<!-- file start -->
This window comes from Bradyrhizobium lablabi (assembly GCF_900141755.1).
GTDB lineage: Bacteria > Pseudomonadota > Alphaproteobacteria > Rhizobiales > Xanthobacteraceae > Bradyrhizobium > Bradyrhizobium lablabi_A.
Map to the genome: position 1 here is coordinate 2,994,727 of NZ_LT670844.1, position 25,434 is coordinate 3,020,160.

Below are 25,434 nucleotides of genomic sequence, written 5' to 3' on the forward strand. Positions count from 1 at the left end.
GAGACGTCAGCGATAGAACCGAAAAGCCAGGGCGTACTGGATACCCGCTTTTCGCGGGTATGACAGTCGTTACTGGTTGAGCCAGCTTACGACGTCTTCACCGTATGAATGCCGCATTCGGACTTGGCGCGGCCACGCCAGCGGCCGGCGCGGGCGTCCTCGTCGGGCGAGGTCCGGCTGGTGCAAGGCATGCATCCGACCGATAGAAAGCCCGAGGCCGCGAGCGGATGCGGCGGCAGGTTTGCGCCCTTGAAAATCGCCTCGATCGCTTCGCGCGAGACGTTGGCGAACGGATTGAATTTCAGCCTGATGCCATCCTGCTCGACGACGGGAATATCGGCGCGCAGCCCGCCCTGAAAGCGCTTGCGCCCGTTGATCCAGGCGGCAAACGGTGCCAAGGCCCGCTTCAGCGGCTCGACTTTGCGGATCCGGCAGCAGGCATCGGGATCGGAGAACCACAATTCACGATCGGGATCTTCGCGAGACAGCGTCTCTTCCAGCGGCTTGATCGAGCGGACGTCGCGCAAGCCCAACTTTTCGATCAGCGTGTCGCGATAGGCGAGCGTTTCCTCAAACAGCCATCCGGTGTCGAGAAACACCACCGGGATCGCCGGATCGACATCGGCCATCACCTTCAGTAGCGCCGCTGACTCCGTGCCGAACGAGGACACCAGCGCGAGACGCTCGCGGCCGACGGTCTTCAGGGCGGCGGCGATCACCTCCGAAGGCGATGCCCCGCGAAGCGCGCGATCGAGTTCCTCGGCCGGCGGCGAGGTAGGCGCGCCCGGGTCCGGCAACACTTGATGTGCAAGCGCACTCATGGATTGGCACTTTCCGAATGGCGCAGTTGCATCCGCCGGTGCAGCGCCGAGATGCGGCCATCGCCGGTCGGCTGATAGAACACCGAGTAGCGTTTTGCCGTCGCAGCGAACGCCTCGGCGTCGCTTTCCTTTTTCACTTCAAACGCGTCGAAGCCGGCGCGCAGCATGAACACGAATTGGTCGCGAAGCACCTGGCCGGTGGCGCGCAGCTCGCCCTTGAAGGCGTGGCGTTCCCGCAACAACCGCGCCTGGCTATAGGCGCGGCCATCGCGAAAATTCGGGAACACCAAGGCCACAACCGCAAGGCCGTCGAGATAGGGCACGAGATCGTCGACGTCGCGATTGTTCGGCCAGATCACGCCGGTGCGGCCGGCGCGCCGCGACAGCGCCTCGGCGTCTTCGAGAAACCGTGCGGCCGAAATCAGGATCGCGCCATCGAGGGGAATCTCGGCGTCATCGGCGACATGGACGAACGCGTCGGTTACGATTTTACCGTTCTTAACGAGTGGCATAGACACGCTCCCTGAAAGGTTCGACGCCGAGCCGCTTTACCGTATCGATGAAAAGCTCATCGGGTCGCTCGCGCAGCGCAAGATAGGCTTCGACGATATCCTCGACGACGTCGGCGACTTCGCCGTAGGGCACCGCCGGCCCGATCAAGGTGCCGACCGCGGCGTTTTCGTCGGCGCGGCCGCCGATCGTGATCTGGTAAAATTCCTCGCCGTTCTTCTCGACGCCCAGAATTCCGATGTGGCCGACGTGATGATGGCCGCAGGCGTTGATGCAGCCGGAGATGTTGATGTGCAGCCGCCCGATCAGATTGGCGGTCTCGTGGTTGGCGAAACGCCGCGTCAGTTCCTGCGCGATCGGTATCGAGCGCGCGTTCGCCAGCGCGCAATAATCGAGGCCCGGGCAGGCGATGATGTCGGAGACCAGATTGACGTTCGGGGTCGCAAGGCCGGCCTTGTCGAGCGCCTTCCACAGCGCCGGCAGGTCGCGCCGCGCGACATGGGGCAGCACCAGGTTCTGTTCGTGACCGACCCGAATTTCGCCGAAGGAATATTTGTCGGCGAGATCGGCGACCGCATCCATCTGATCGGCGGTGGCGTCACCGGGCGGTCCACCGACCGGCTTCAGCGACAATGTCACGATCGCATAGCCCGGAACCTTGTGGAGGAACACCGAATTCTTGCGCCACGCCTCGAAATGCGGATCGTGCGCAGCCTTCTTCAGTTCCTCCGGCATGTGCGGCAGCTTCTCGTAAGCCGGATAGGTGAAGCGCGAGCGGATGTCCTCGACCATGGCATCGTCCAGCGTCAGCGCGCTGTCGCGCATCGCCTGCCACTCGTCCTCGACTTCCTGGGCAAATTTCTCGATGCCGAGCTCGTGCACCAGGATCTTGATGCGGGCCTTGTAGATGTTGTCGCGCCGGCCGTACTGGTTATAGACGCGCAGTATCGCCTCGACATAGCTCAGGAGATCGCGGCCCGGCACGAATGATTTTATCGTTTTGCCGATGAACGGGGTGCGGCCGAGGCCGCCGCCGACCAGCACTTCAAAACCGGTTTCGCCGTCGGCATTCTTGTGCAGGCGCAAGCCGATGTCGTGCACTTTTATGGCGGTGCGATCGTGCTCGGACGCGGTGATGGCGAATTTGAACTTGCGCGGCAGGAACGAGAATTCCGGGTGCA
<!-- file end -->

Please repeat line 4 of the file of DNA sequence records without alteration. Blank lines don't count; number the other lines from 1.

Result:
Below are 25,434 nucleotides of genomic sequence, written 5' to 3' on the forward strand. Positions count from 1 at the left end.